What is Chronic Degenerative Valve Disease?
Chronic degenerative valve disease (CVD) is a condition that affects the mitral valve of a dog's heart. This degeneration progresses slowly and eventually causes the blood to move in the wrong direction through the valve (aka 'regurgitation'). This can further cause a heart murmur, which can be identified by your veterinarian with a stethoscope.
Over time, the thickening of the valve and subsequent leaking lead to an enlarged heart and weakened heart muscles. If the heart can no longer function with the abnormal blood flow this results in congestive heart failure, causing the dog to exhibit symptoms like coughing and breathing difficulties.
What causes heart valve problems in dogs?
Each side of the heart has two chambers, an upper atrium and a lower ventricle, and two valves, the tricuspid on the right and the mitral on the left. These valves act as one-way gates, allowing blood to flow from the upper atrium to the lower ventricle and preventing blood from flowing back into the atrium when the ventricle pumps.
Small breed dogs and senior canines are more prone to developing chronic degenerative valve disease, with as much as 75% of small breed dogs showing evidence of CVD by the time they're 7 years old. Certain breeds, such as the Cavalier King Charles spaniel and dachshunds can be predisposed to this disease.
Large-breed dogs are less prone to develop this condition.
What are the symptoms of a dog with heart problems?
A dog suffering from chronic degenerative valve disease may exhibit several symptoms, although these symptoms may also be indicative of other conditions. It is important to notify your vet if you notice any of these symptoms so that your dog can be assessed and the underlying cause can be determined by your vet.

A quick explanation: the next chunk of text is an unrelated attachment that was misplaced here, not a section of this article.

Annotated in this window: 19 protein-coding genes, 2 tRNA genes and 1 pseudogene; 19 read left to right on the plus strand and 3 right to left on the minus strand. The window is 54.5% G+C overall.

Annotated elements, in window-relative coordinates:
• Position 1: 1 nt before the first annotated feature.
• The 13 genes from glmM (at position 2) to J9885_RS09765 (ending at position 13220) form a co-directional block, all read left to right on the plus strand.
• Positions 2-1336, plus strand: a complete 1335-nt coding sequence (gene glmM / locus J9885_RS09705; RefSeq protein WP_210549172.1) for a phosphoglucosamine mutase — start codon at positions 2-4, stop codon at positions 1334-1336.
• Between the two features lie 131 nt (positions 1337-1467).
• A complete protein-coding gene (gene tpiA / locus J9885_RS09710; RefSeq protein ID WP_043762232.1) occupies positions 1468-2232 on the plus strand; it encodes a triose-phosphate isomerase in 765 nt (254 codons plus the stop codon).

Not every dog will develop all the following symptoms and many dogs will display multiple symptoms.
- Rapid, shallow breathing during rest or sleep
- Restlessness or agitation while sleeping
- Change in usual sleeping positions
- Coughing or gagging
- Less appetite
- Weight loss
- Lethargic or depressed
- Reduced ability to exercise
- Collapse or fainting
- Distended belly
What is the treatment for chronic degenerative valve disease in dogs?
Medication is not necessary in the early, asymptomatic stages of the disease; the heart is not enlarged and blood pressure is normal.
If your vet discovers signs of an enlarged heart and/or high blood pressure, they may prescribe medication to treat heart failure. Your dog will be on these medications throughout their life, although the doses and frequency of administration may change over time.
As the disease progresses, the goal is to help your pet maintain a good quality of life and to keep your pet out of heart failure, without harming the kidneys.
How long can a dog live with chronic degenerative valve disease?
Most dogs with asymptomatic CVD can live 2 to 5 years or longer without developing any clinical signs of heart failure.
After said diagnosis, dogs can live for 1 to 2 years with appropriate treatment and close monitoring. Your vet team will work closely with you to ensure the best treatment and disease management options are available to you and your canine companion.
Note: The advice provided in this post is intended for informational purposes and does not constitute medical advice regarding pets. For an accurate diagnosis of your pet's condition, please make an appointment with your vet.